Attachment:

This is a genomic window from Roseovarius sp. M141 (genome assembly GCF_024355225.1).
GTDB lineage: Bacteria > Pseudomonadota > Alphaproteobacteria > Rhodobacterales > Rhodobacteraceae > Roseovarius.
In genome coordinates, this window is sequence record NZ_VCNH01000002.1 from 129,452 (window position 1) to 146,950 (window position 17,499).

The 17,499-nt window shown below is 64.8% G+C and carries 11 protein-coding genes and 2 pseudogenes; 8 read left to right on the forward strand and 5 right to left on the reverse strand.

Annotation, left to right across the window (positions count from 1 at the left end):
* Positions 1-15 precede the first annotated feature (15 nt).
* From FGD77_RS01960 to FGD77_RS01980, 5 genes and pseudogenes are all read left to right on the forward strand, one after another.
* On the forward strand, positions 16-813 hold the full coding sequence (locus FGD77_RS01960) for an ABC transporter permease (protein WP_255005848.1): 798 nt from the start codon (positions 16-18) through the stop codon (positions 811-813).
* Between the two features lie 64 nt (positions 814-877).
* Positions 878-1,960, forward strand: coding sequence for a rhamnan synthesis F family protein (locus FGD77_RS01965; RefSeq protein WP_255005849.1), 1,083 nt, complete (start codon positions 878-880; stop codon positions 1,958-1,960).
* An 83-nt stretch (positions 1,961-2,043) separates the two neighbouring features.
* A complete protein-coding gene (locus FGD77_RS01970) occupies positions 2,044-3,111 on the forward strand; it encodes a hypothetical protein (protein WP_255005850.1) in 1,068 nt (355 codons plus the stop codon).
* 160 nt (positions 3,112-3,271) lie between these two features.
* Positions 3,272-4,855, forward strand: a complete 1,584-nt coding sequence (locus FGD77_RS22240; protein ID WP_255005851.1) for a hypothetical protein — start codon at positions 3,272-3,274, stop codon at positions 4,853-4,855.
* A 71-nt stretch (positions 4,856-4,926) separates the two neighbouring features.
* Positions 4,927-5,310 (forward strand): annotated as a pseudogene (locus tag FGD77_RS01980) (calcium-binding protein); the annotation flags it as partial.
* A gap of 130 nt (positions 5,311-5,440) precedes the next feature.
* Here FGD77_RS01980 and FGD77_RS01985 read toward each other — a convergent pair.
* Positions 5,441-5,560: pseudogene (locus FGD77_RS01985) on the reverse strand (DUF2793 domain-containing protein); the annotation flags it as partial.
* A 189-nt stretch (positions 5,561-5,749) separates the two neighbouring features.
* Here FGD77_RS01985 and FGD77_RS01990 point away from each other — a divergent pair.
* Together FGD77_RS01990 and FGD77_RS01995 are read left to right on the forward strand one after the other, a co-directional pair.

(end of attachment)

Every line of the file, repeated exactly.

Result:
This is a genomic window from Roseovarius sp. M141 (genome assembly GCF_024355225.1).
GTDB lineage: Bacteria > Pseudomonadota > Alphaproteobacteria > Rhodobacterales > Rhodobacteraceae > Roseovarius.
In genome coordinates, this window is sequence record NZ_VCNH01000002.1 from 129,452 (window position 1) to 146,950 (window position 17,499).

The 17,499-nt window shown below is 64.8% G+C and carries 11 protein-coding genes and 2 pseudogenes; 8 read left to right on the forward strand and 5 right to left on the reverse strand.

Annotation, left to right across the window (positions count from 1 at the left end):
* Positions 1-15 precede the first annotated feature (15 nt).
* From FGD77_RS01960 to FGD77_RS01980, 5 genes and pseudogenes are all read left to right on the forward strand, one after another.
* On the forward strand, positions 16-813 hold the full coding sequence (locus FGD77_RS01960) for an ABC transporter permease (protein WP_255005848.1): 798 nt from the start codon (positions 16-18) through the stop codon (positions 811-813).
* Between the two features lie 64 nt (positions 814-877).
* Positions 878-1,960, forward strand: coding sequence for a rhamnan synthesis F family protein (locus FGD77_RS01965; RefSeq protein WP_255005849.1), 1,083 nt, complete (start codon positions 878-880; stop codon positions 1,958-1,960).
* An 83-nt stretch (positions 1,961-2,043) separates the two neighbouring features.
* A complete protein-coding gene (locus FGD77_RS01970) occupies positions 2,044-3,111 on the forward strand; it encodes a hypothetical protein (protein WP_255005850.1) in 1,068 nt (355 codons plus the stop codon).
* 160 nt (positions 3,112-3,271) lie between these two features.
* Positions 3,272-4,855, forward strand: a complete 1,584-nt coding sequence (locus FGD77_RS22240; protein ID WP_255005851.1) for a hypothetical protein — start codon at positions 3,272-3,274, stop codon at positions 4,853-4,855.
* A 71-nt stretch (positions 4,856-4,926) separates the two neighbouring features.
* Positions 4,927-5,310 (forward strand): annotated as a pseudogene (locus tag FGD77_RS01980) (calcium-binding protein); the annotation flags it as partial.
* A gap of 130 nt (positions 5,311-5,440) precedes the next feature.
* Here FGD77_RS01980 and FGD77_RS01985 read toward each other — a convergent pair.
* Positions 5,441-5,560: pseudogene (locus FGD77_RS01985) on the reverse strand (DUF2793 domain-containing protein); the annotation flags it as partial.
* A 189-nt stretch (positions 5,561-5,749) separates the two neighbouring features.
* Here FGD77_RS01985 and FGD77_RS01990 point away from each other — a divergent pair.
* Together FGD77_RS01990 and FGD77_RS01995 are read left to right on the forward strand one after the other, a co-directional pair.